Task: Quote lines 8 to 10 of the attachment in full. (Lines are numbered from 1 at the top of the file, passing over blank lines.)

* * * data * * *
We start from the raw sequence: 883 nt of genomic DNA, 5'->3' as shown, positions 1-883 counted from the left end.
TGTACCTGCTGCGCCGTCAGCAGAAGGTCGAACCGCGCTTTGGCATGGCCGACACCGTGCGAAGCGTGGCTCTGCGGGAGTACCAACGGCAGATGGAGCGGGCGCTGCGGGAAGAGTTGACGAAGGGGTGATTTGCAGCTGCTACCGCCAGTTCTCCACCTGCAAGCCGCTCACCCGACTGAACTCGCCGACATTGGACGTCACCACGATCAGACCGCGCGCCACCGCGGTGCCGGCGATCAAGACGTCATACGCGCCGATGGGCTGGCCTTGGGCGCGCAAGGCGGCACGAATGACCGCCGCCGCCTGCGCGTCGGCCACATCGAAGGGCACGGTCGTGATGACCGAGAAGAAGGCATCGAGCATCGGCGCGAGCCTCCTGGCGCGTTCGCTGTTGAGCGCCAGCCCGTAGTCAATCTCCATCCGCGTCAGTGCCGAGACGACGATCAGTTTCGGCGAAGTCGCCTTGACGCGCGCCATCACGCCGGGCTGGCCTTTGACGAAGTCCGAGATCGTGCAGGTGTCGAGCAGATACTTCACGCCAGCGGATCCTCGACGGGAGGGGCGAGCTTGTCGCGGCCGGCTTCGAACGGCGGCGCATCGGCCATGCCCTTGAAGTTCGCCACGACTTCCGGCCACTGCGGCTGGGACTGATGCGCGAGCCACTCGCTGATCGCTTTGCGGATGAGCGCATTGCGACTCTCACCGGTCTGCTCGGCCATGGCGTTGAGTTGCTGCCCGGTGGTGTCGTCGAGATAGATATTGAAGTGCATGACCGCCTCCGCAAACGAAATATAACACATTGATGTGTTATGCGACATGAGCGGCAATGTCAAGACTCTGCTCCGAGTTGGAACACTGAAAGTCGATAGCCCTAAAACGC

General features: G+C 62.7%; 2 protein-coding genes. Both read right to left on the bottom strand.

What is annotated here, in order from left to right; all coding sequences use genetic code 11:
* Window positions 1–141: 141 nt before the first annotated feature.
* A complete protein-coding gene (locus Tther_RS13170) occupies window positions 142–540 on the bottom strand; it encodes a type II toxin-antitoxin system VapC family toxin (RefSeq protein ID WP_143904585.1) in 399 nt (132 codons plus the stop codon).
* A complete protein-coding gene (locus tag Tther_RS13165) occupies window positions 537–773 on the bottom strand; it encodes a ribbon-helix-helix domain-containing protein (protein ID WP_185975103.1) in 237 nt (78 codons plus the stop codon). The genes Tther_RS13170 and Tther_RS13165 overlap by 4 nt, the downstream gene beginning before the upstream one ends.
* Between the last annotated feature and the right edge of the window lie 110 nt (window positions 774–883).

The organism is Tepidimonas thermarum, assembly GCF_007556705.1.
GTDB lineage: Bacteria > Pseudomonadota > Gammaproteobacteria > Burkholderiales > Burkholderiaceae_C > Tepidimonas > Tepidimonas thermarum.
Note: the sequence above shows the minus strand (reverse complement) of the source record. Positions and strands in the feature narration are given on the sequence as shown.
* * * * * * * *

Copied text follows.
* Between the last annotated feature and the right edge of the window lie 110 nt (window positions 774–883).

The organism is Tepidimonas thermarum, assembly GCF_007556705.1.
GTDB lineage: Bacteria > Pseudomonadota > Gammaproteobacteria > Burkholderiales > Burkholderiaceae_C > Tepidimonas > Tepidimonas thermarum.